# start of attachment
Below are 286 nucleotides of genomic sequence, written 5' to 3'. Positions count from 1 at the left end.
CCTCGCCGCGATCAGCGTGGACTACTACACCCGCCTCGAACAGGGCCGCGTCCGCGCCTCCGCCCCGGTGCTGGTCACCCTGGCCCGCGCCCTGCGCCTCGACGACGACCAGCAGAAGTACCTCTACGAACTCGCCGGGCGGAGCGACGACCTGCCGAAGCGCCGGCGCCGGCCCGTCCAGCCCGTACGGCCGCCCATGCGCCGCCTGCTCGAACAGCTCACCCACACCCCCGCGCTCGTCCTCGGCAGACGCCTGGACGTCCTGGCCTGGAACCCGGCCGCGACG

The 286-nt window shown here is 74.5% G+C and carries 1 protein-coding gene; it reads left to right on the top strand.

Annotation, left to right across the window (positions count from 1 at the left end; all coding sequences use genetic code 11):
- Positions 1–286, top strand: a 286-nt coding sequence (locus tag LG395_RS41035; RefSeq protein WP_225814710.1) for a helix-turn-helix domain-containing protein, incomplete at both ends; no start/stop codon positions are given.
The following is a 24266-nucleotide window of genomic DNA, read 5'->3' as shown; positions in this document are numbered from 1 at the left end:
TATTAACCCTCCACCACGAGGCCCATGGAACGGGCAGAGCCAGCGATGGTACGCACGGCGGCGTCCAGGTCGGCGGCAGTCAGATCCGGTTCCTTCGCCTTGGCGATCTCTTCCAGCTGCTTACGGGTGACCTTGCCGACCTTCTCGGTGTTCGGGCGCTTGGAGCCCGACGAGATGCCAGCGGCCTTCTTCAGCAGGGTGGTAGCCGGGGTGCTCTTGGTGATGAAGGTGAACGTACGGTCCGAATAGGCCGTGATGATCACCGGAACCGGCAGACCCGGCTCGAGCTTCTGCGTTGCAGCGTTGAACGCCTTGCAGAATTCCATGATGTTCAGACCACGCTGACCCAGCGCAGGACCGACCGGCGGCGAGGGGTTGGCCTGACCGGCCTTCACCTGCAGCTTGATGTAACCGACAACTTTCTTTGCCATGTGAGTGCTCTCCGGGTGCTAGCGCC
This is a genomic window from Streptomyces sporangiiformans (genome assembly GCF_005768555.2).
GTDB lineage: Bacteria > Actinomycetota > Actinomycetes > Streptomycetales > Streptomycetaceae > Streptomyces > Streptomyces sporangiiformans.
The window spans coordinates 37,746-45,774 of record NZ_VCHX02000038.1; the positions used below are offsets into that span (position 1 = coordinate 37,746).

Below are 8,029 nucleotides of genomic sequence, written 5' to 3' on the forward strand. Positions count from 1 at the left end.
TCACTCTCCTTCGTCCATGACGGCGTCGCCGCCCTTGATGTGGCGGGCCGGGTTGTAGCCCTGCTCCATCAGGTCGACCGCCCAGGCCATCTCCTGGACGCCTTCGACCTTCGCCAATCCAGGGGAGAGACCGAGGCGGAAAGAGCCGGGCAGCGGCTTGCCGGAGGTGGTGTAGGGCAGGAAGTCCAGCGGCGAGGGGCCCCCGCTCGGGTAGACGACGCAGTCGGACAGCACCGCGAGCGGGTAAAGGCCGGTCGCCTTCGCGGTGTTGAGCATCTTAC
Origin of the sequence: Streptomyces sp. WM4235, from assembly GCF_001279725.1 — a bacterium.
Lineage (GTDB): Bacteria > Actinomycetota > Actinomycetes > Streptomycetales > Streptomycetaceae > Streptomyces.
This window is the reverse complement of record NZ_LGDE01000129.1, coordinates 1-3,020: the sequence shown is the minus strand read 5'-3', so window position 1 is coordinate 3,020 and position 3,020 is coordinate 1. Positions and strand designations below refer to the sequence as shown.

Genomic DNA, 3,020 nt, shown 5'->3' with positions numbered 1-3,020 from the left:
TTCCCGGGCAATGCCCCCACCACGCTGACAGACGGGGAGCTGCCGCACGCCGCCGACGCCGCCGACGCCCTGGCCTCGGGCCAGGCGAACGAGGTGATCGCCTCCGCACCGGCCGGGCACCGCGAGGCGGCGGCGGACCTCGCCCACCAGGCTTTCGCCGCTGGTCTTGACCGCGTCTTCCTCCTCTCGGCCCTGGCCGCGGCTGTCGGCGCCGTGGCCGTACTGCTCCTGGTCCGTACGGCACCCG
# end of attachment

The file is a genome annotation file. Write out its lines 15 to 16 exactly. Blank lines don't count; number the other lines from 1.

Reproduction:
This window is the reverse complement of record NZ_LGDE01000129.1, coordinates 1-3,020: the sequence shown is the minus strand read 5'-3', so window position 1 is coordinate 3,020 and position 3,020 is coordinate 1. Positions and strand designations below refer to the sequence as shown.

Genomic DNA, 3,020 nt, shown 5'->3' with positions numbered 1-3,020 from the left: